The Supreme Court on Monday gave approval to the Trump administration to fully enforce a ban on travel to the United States by residents of six mostly Muslim countries.
This is not a final ruling on the travel ban: Challenges to the policy are winding through the federal courts, and the justices themselves ultimately are expected to rule on its legality.
But the action indicates that the high court might eventually approve the latest version of the ban, announced by U.S. President Donald Trump in September. Lower courts have continued to find problems with the policy.
White House spokesperson Hogan Gidley said the White House is “not surprised by today’s Supreme Court decision permitting immediate enforcement of the President’s proclamation limiting travel from countries presenting heightened risks of terrorism.”
Opponents of this and previous versions of the ban say they show a bias against Muslims. They say that was reinforced most recently by Trump’s retweets of anti-Muslim videos.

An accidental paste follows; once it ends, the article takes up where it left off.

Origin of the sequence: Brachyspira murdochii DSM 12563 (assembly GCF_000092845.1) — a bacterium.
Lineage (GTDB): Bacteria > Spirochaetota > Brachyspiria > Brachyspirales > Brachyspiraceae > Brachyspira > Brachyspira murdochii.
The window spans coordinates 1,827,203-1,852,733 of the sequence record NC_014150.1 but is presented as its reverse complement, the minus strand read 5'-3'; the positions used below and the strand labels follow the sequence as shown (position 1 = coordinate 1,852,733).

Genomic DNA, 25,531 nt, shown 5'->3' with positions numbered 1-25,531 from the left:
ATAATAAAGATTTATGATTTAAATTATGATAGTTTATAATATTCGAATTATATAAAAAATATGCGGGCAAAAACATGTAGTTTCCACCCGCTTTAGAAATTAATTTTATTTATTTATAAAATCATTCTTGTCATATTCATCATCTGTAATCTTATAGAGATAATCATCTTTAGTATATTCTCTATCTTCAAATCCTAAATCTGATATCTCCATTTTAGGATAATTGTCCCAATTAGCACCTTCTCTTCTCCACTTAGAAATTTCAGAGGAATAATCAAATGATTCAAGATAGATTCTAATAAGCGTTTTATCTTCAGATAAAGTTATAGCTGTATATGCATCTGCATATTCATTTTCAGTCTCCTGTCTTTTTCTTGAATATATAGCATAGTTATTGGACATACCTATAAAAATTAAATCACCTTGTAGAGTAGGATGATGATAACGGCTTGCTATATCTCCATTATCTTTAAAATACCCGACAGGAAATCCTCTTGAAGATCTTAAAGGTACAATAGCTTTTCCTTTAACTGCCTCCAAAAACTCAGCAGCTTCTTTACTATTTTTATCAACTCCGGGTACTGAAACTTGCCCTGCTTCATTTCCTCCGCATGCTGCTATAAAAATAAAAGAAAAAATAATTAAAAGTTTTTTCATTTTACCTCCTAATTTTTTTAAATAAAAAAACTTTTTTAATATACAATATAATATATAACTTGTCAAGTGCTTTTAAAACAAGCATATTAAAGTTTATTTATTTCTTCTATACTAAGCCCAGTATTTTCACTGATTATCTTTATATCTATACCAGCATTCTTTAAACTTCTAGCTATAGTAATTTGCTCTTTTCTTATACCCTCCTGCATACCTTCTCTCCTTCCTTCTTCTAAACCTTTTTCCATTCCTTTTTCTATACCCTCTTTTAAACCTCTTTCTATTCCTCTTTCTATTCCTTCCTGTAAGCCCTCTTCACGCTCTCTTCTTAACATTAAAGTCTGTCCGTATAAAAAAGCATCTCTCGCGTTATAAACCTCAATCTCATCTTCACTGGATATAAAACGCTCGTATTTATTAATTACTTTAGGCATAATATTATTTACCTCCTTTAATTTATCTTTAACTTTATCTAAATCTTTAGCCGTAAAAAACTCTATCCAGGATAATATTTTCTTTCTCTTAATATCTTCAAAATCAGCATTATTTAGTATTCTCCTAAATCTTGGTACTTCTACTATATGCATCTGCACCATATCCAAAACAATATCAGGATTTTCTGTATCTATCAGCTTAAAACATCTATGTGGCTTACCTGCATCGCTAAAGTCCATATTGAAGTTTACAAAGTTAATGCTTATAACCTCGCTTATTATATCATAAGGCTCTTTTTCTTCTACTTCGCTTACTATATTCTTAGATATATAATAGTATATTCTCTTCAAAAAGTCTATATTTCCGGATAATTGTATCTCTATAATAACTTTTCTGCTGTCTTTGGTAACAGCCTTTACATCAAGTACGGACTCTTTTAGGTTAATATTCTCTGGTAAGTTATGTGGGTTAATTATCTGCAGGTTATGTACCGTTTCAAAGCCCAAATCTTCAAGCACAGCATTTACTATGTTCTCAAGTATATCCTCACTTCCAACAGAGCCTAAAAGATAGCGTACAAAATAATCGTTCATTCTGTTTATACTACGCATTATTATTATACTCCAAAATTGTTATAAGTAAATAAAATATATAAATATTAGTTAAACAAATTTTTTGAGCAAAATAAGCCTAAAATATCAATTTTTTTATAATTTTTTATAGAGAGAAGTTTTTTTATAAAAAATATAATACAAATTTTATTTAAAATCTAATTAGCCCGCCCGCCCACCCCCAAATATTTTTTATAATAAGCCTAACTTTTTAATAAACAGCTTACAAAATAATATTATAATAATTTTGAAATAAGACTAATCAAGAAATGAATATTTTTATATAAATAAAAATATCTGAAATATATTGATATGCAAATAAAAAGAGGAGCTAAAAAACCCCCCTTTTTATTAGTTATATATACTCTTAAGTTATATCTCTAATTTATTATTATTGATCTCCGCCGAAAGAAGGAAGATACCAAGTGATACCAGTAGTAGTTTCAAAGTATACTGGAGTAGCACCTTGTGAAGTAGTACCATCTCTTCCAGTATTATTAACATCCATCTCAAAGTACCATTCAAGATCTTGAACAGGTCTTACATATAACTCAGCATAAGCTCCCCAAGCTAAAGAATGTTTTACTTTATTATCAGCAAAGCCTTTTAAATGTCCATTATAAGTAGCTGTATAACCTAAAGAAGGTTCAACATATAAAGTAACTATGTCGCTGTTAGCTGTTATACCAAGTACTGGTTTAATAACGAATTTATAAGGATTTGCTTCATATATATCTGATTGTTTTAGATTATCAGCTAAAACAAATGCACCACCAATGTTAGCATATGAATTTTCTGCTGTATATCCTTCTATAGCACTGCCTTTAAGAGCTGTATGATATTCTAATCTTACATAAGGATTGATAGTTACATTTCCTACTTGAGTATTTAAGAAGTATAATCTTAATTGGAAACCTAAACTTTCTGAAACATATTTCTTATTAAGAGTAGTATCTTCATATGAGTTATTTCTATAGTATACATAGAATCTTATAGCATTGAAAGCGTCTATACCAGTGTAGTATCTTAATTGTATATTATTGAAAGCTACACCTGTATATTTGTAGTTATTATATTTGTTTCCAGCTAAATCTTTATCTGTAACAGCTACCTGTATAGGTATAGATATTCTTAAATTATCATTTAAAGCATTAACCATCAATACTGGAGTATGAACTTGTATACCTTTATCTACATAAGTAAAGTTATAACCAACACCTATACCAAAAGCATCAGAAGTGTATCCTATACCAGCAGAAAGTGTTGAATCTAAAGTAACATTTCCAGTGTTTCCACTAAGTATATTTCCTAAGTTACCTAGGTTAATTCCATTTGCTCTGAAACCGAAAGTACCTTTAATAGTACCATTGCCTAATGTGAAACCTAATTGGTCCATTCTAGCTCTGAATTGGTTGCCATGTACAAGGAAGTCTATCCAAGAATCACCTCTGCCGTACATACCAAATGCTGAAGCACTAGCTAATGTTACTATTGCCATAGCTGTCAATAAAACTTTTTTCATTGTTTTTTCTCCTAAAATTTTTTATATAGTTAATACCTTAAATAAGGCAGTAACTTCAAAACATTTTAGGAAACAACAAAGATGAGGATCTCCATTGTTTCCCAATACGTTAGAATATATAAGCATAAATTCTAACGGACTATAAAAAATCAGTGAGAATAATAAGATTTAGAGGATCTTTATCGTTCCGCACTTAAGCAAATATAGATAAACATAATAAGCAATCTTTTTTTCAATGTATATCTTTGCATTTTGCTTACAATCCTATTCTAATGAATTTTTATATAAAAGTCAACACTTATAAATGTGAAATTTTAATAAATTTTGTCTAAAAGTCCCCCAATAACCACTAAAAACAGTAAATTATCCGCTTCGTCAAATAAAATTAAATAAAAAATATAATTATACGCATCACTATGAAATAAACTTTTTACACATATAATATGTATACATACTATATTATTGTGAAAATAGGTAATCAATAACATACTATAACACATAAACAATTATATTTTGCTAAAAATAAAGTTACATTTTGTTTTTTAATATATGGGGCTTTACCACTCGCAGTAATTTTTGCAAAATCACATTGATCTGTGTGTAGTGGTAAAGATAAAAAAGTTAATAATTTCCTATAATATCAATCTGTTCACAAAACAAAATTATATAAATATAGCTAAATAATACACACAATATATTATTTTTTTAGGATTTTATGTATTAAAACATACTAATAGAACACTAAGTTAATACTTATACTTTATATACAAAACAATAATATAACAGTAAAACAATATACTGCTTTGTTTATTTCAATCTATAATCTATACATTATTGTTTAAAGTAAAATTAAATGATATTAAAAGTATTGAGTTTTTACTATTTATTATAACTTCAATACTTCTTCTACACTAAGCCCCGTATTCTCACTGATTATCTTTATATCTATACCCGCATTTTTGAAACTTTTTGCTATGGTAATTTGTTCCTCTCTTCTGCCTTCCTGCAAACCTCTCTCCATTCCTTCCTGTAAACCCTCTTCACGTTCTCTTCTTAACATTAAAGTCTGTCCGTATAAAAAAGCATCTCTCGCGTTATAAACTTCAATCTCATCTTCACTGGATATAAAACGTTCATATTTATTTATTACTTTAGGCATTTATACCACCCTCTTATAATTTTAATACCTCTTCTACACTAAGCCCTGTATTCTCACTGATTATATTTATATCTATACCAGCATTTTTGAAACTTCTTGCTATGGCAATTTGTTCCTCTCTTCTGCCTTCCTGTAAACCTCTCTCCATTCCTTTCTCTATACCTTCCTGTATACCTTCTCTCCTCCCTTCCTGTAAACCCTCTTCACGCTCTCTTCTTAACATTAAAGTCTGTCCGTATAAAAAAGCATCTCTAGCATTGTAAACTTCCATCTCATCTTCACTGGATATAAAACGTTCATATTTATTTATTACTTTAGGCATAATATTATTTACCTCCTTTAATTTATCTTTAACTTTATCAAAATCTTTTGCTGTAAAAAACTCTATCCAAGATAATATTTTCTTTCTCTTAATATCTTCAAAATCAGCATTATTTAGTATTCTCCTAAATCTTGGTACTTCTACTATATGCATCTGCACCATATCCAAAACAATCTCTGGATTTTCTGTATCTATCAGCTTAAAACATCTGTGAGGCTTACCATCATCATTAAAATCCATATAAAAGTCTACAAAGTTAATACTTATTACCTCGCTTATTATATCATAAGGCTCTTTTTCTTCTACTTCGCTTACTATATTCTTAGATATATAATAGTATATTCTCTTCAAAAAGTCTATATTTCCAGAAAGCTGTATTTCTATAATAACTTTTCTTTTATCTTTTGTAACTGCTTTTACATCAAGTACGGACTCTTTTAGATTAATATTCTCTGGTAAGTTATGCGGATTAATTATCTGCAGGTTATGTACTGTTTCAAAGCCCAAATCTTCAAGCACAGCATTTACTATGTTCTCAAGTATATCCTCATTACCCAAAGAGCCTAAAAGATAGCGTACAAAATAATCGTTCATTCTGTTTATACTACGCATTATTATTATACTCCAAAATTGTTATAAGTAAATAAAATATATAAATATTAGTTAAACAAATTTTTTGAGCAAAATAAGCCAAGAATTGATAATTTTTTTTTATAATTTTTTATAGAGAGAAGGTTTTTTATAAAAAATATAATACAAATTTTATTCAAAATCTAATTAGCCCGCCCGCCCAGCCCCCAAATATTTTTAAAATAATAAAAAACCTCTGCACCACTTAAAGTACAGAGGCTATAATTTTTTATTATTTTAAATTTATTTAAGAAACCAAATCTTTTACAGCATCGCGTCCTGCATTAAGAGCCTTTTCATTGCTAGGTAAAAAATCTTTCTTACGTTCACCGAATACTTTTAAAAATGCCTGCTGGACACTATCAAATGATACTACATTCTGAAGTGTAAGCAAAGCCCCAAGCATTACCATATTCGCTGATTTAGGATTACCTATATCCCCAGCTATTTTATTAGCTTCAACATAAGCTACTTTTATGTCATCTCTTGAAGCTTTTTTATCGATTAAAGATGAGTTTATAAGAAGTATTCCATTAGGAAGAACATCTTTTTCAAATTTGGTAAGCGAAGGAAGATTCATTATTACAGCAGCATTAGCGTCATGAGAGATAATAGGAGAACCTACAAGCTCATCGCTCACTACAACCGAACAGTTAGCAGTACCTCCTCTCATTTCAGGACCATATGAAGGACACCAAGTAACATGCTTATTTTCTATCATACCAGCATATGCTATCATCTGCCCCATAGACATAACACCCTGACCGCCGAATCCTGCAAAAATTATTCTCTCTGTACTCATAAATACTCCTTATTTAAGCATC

“President Trump’s anti-Muslim prejudice is no secret. He has repeatedly confirmed it, including just last week on Twitter. It’s unfortunate that the full ban can move forward for now, but this order does not address the merits of our claims,” said Omar Jadwat, director of the American Civil Liberties Union’s Immigrants’ Rights Project. The ACLU is representing some opponents of the ban.
Just two of nine justices, Ruth Bader Ginsburg and Sonia Sotomayor, noted their disagreement with court orders allowing the latest policy to take full effect.
This is the third version of the travel ban that Trump first sought to implement after taking office in January.
The new policy is not expected to cause the chaos that ensued at airports when Trump rolled out his first ban without warning in January.
The ban applies to travellers from Chad, Iran, Libya, Somalia, Syria and Yemen. Lower courts had said people from those nations with a claim of a “bona fide” relationship with someone in the United States could not be kept out of the country. Grandparents, cousins and other relatives were among those courts said could not be excluded.
The courts were borrowing language the Supreme Court itself came up with last summer to allow partial enforcement of an earlier version of the ban.
Now, those relationships will no longer…